View topic - Need Advise - Shooting wide-angle

Need Advise - Shooting wide-angle

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Postby glfmkg » Sun May 01, 2011 8:20 pm

Hi All,

Thank you very much for all the information in this site. I have learned a lot reading articles on this site. Well done and Thank You!

This is my first time shooting underwater; however I've been taking photographs with SLR and now DSLR for a very long time...

Could you tell me after looking at these photos, what could I do to reduce particles (algae in my waters) from showing in the photos?

Here is a bit about my setup:

- Nikon D300s
- Tokina 11-17 fisheye
- Ikelite housing, 8" Dome Port and dual DS-161 strobes
- 6" arms

I lost one my strobe diffusers, that's why you will see a harsher light coming from the left; I pointed the strobes away from the octopus and behind the housing. I still got a lot of particles showing even on the right strobes which was using a diffuser. Most photos where taking using either f8 or f11 and shutter set at 80. Strobes in TTL.

I would appreciate any advise you could give me. Is there is something I can do about those algae particles or just wait for a better viz day?





I have ordered arms extensions at suggested on this site. In a couple of weeks I will have two 9" extensions to add to my current setup.

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Postby bvanant » Sun May 01, 2011 9:21 pm

You want your strobes to be out as wide as you can get but close to the plane of the front of the port. You want to point your strobes outward away from the subject. Think Y where the upper arms of the Y are the direction that the strobe is pointed and the bottom line of the Y is the axis of the lens to the sensor. That is about the best you can do. Remember to shoot against a solid background if you can since shooting into the black/blue/green will lead to more scatter. Either that or move to Little Cayman?


Bill Van Antwerp Canon/Nauticam/Subal/Inon Lots of glass

Technical Advisor to Bluewater Photo

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Postby smb2 » Mon May 16, 2011 9:27 pm

Sometimes there are just bad vis days. Even in the Caribbean.
When I am shooting wide angle with the 10-17mm and the subject is fairly large and very close, I will try pulling the strobes in fairly near to the port, but still aimed out as Bill suggests.
I will also turn the strobe power down as more light will be getting to the subject. You have to watch out that the strobes are not in the field of view of the fisheye lens.
I will take some shots with the arms out, then take a "blank shot" and switch to the arms close position. When I process the images, my old brain can then remember where in the sequence I made the change
so I can maybe learn which worked better for that situation.
Not all subjects allow for such a stack of shots though.
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Postby Alcadhrim » Mon May 23, 2011 1:44 pm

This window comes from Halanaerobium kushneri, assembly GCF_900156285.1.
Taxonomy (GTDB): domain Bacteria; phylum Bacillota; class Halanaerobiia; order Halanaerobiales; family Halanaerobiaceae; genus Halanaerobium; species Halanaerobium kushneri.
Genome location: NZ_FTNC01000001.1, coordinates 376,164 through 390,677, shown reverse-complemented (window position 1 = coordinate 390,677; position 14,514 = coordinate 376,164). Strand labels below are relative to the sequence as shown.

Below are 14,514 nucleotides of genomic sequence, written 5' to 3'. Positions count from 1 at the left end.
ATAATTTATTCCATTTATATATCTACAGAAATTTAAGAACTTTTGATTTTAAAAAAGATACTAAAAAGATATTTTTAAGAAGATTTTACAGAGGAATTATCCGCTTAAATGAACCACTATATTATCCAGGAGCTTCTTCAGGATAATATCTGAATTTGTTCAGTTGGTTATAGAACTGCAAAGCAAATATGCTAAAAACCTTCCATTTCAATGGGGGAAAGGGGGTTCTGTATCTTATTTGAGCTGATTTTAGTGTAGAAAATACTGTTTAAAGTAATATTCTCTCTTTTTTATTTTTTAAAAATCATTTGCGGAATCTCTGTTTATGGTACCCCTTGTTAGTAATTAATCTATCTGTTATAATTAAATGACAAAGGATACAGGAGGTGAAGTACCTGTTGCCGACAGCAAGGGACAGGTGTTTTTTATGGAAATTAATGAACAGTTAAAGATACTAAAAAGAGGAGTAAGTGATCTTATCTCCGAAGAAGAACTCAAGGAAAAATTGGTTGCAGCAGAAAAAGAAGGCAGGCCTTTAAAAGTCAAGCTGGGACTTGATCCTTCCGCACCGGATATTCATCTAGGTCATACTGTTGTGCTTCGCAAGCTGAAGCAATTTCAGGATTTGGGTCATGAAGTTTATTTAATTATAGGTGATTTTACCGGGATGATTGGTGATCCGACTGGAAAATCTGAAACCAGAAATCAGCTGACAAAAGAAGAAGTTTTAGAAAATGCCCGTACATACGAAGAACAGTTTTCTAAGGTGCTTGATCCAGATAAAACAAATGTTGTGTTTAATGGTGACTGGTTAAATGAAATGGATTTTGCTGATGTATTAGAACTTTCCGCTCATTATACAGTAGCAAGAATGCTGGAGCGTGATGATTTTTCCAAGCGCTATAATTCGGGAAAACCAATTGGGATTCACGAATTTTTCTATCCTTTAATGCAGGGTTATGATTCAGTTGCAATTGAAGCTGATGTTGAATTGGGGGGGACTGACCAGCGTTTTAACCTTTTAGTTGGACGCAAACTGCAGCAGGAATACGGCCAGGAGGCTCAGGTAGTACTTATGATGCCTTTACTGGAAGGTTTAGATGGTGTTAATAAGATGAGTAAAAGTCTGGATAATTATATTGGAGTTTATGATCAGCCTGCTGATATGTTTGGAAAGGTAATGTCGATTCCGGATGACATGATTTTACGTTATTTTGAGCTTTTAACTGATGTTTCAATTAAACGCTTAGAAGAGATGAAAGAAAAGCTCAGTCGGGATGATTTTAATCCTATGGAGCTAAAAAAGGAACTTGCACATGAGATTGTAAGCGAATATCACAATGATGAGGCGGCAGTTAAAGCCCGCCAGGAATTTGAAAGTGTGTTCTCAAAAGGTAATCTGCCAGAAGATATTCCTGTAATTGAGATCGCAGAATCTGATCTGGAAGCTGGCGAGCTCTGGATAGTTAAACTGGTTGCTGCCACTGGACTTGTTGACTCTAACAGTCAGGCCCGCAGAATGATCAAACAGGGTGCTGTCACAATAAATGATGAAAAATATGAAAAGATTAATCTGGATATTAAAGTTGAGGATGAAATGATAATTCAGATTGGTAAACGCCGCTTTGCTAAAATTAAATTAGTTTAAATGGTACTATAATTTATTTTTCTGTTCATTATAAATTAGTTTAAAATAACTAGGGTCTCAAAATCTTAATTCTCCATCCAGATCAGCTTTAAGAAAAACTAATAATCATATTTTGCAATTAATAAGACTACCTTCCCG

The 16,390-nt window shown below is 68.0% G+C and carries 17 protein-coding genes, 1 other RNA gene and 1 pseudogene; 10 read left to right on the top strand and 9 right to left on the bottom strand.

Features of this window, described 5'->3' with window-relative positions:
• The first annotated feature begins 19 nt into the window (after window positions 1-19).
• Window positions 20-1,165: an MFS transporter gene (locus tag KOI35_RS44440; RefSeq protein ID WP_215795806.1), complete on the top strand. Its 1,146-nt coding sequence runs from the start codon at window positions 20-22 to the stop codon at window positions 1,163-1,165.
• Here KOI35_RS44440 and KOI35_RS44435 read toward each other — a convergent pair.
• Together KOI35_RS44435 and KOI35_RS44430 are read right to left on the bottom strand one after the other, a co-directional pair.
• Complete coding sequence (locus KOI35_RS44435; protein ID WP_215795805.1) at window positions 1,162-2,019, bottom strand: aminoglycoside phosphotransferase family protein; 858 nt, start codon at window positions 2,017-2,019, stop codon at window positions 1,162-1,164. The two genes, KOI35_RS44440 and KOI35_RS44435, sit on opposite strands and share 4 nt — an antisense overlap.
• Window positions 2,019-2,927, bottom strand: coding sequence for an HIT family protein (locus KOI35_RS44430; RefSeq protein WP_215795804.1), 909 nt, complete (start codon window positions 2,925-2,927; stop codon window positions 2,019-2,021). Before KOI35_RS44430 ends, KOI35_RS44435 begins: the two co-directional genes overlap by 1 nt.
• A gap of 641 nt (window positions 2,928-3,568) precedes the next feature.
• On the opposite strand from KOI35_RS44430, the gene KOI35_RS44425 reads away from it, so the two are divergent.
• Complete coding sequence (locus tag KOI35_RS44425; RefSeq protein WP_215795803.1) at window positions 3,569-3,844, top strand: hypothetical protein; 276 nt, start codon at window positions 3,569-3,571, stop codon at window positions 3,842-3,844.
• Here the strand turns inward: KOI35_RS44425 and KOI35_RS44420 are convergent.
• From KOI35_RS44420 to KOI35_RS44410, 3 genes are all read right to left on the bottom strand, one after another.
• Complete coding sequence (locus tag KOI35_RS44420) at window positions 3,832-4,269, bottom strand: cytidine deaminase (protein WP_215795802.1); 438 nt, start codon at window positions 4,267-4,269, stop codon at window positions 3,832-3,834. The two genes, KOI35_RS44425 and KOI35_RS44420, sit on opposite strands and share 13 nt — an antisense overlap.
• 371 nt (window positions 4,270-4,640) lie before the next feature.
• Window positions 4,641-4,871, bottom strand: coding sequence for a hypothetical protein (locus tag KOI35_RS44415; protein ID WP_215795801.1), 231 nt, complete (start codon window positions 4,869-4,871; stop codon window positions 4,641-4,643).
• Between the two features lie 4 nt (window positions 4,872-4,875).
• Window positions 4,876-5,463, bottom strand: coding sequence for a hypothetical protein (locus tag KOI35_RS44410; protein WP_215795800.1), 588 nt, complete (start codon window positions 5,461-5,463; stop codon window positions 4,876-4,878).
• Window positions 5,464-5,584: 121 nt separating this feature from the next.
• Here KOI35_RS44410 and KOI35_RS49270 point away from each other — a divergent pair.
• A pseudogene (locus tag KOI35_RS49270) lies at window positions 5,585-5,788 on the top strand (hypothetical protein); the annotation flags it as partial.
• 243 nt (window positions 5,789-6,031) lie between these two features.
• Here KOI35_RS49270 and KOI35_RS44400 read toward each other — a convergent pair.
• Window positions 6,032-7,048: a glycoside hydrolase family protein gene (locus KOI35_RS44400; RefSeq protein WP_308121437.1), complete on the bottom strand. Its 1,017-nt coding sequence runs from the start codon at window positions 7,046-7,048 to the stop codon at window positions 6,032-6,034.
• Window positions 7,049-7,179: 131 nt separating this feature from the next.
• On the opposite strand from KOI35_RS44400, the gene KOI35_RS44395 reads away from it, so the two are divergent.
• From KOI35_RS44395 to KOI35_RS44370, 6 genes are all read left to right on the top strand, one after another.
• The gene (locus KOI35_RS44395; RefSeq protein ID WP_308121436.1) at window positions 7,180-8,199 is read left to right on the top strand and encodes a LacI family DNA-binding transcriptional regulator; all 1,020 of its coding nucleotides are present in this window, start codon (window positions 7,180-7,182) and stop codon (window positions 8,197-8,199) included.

If you really want, I can post my Belgian shoot, and you'll see the problem. You do not do wrng on my opinion. You can work (maybe) on de positioning but I"'m notsure you can do better.
I personnally love those pictures which displays the diving realities (I'm not sure for this word btw).
Human thinks they're the Earth's owners, it's wrong, we're the Earth property.

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Postby TomR1 » Fri Jun 10, 2011 10:54 am

I am not sure that you can avoid the background spots.

You want to position the strobes so that the water in front of the subject is not lit up with light coming from the strobes. However, the area behind the subject will still be affected.

I would use Photoshop and the healing brush to remove the background spots-possibly a new experience for a land photographer.

You might try increasing the shutter speed when the background is uninteresting. This wouldn't work with the divers in the background but a black background would suit the subject very well.

If you want to get really sexy, have a slave strobe illuminate the diver. All you'll need is an assistant holding the slave strobe, a cooperating diver--and cooperating octopus. I'd like to see that shot.

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Postby Vladimir_VRO » Mon Aug 15, 2011 10:51 am

glfmkg wrote:Hi All,
Could you tell me after looking at these photos, what could I do to reduce particles (algae in my waters) from showing in the photos?

looking on this photo I could say that in this case you could easily remove particles by photo-shop or some other program which could work with layers.
I try to explaine it on my example.
There is original photo

Create a copy of original layer and change blending mode for this new layer to DARKEN
darken.jpg (15.94 KiB) Viewed 4130 times

than just move this new layer in any direction for a few pixels (depend on particles size)
You'll see that there is no particles but lost of sharpening.

step2 You need just create mask from original layer (a lot of different ways) In this case I've used red channel. See screen-shot with layers options there is mask on the layer with offset.
And finally you'll have a pretty nice photo without any particles.
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